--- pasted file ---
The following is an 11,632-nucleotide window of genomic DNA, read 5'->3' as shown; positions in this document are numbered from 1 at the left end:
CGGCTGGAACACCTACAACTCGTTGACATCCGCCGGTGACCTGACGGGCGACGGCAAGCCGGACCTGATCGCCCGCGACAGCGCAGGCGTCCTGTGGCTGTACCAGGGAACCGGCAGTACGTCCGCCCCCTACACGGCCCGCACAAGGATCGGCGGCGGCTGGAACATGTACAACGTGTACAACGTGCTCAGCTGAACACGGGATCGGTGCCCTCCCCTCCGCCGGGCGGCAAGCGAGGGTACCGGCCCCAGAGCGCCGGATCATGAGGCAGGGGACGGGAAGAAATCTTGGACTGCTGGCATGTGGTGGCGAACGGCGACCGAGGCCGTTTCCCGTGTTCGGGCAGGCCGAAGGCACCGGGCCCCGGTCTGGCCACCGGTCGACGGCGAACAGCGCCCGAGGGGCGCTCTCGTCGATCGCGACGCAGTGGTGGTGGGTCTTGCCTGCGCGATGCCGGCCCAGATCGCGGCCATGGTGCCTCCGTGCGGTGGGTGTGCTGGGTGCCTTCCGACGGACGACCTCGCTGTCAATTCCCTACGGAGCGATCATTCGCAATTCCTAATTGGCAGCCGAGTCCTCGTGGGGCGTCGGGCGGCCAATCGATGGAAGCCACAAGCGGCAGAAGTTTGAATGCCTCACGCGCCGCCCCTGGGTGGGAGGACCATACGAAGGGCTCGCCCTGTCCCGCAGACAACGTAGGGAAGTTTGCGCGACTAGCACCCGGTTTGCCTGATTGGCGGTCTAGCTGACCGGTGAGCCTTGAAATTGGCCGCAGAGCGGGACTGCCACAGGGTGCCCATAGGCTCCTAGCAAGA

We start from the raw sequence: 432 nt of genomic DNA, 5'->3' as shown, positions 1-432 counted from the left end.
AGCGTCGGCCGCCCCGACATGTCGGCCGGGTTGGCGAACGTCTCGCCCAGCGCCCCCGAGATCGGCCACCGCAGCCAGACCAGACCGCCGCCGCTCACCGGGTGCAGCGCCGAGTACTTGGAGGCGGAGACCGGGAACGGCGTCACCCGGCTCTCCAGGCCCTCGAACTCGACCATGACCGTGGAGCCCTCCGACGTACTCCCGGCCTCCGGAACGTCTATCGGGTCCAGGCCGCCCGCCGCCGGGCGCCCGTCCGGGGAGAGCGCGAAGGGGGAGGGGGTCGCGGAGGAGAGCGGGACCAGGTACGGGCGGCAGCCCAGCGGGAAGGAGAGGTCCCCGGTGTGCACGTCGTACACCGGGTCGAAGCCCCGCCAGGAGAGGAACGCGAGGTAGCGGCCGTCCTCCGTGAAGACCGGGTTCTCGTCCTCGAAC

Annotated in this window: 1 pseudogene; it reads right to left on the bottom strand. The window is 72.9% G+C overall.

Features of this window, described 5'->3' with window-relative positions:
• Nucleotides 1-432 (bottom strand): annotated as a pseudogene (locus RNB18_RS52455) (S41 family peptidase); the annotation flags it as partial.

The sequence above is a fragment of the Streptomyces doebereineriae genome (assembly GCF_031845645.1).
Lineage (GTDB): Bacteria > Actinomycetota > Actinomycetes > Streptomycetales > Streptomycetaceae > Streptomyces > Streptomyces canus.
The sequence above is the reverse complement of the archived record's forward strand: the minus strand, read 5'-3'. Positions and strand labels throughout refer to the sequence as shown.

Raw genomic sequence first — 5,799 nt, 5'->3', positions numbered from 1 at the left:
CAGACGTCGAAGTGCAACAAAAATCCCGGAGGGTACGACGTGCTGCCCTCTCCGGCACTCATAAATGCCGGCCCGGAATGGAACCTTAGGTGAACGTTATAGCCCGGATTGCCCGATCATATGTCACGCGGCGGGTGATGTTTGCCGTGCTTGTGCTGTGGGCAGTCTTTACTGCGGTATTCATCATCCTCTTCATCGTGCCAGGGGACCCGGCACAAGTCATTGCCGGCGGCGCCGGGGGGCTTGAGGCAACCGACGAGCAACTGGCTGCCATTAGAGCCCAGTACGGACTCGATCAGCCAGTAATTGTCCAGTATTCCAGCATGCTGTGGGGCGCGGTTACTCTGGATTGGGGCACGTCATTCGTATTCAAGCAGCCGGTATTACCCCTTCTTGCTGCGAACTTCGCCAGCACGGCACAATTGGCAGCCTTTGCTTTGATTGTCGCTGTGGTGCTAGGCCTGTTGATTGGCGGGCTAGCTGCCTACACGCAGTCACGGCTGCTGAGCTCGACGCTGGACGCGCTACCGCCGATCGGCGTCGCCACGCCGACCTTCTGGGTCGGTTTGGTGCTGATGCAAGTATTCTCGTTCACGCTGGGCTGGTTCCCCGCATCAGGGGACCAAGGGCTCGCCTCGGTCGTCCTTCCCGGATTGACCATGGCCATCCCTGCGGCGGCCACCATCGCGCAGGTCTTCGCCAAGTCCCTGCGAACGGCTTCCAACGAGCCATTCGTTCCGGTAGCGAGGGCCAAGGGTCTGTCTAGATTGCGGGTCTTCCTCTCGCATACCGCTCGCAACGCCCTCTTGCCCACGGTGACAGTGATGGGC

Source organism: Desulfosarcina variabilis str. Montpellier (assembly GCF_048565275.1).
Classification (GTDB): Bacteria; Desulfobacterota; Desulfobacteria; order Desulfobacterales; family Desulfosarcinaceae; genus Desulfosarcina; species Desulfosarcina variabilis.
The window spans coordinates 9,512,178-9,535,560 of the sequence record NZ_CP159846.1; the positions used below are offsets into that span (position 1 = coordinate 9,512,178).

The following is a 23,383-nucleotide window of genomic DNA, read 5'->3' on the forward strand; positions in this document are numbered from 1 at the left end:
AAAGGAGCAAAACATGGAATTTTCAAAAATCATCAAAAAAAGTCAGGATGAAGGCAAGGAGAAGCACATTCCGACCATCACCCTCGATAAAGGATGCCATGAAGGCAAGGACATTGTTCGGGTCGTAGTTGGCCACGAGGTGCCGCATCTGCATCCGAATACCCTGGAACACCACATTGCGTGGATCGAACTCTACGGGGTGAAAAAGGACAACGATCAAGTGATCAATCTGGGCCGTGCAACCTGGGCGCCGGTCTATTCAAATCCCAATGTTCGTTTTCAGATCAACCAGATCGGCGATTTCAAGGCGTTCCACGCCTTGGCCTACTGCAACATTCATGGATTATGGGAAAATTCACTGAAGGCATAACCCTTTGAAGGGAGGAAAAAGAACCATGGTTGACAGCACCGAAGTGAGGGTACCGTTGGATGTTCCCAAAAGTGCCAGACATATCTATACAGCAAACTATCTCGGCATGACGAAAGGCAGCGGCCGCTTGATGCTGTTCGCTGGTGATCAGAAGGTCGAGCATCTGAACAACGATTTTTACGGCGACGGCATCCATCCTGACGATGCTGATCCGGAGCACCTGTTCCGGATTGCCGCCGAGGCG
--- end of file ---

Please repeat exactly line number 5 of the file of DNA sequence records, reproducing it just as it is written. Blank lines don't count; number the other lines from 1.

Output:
Annotated in this window: 1 pseudogene; it reads right to left on the bottom strand. The window is 72.9% G+C overall.